Recording Secrets For The Small Studio - Additional Resources
(To download all WAV examples at once: 85MB ZIP)
Coincident Versus Non-coincident Imaging Character: The following audio files compare the imaging qualities of coincident XY and non-coincident AB stereo rigs with similar acceptance angles (around 110 degrees). A loudspeaker was used to play back a snippet of the BBC shipping forecast from different soundstage positions in the following sequence: 0 degrees (centre); 20 degrees right; 50 degrees right (close to the right-hand edge of the acceptance region); 0 degrees (centre) again; 20 degrees left; and 50 degrees left (close to the left-hand edge of the acceptance region). This was recorded through two different mic setups: an XY pair of Avantone CK1 small-diaphragm condenser microphones (mutual angle 90 degrees) using their hypercardioid capsules Ex09.001: WAV/MP3play_arrow; and an AB pair of Avantone CK1s (spacing 30cm) using their omnidirectional capsules Ex09.002: WAV/MP3play_arrow. Notice in particular the sharper imaging and drier pickup of the XY array, and the greater spaciousness and more naturally extended low end of the AB pair.
Balance, Tone & Depth Across The Acceptance Region: These audio files are designed to demonstrate how the choice of an XY array’s mutual angle affects not only its acceptance angle, but also the balance, tone, and depth of sources within the acceptance zone. Again, a loudspeaker was used to play back a snippet of the BBC shipping forecast from different soundstage positions, and the result was captured with a coicident crossed pair of Avantone CK1 small-diaphragm condenser microphones (with their cardioid capsules fitted) using three different mutual angles: 90 degrees Ex09.003: WAV/MP3play_arrow; 110 degrees Ex09.004: WAV/MP3play_arrow; and 150 degrees Ex09.005: WAV/MP3play_arrow. In each case the loudspeaker was placed in relation to the array’s acceptance angle (see Table 8.1 in the book) as follows: at the centre; at the right-hand edge; at the centre again; at the left-hand edge. Notice how the narrower mutual angle makes sources at the centre of the image louder, closer, and brighter than those at the edges; whereas the wider mutual angle makes sources at the edges of the image louder, closer, and brighter than those at the centre. By comparison, the 110-degree mutual angle maintains a more even sense of balance, tone, and depth across the whole width of the acceptance zone.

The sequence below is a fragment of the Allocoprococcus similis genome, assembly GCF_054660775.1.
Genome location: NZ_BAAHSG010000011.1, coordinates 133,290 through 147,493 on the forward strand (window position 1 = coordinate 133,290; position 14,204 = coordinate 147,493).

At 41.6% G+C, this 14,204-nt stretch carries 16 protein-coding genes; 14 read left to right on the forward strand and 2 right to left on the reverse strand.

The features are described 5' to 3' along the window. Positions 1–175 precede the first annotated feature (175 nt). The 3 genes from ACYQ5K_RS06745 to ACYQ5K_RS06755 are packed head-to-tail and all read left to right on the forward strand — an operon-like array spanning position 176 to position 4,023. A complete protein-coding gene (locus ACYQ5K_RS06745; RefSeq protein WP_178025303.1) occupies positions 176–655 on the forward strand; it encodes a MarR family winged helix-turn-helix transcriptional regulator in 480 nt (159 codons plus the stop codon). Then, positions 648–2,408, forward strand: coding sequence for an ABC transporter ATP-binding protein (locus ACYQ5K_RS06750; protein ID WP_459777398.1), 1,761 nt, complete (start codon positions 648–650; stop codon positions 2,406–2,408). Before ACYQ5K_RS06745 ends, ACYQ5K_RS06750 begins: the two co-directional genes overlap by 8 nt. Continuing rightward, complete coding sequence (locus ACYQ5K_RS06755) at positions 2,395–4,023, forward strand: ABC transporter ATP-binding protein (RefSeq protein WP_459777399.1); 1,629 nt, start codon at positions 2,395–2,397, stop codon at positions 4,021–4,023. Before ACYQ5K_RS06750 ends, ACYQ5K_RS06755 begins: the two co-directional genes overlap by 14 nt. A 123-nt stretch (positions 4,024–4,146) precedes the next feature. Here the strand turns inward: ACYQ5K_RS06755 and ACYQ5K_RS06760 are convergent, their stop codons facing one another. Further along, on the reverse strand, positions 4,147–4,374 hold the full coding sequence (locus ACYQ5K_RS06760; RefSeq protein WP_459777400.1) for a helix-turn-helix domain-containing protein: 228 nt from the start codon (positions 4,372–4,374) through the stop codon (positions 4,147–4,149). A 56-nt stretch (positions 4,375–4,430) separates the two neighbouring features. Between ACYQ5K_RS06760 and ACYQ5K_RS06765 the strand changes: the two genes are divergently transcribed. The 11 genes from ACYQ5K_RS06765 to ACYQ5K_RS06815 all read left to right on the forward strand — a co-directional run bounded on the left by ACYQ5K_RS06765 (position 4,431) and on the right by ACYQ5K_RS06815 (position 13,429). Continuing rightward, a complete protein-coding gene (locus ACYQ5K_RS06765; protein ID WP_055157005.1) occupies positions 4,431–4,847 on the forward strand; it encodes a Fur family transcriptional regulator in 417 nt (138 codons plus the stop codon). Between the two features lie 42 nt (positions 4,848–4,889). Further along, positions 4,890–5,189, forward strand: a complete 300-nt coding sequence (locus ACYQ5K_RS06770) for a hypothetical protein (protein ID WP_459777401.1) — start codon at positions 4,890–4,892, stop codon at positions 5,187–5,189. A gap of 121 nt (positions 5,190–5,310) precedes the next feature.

Frequent Problems With Simple Dominant Arrays: Because many ensembles are captured from a frontal position, it’s very common for a single dominant array to make the rear rows of players appear both too quiet and too far away, as you can hear in this example Ex09.006: WAV/MP3play_arrow, where a big-band’s room microphones were unavoidably placed closer to the front-row saxophones than to the trumpets, trombones, and rhythm instruments – a situation that was addressed in this case using additional spot microphones. Another increasingly common problem I encounter is people placing figure-eight XY pairs (such as the classic 90-degree Blumlein setup) too close to an ensemble so that some sources fall well outside the array’s acceptance zone into the out-of-phase pickup region, as you can hear with the cymbals in this Blumlein-array drum overheads recording Ex09.007: WAV/MP3play_arrow. Not only does this make the out-of-phase instruments unnaturally wide-spaced in the stereo image, but also results in poor mono compatibility.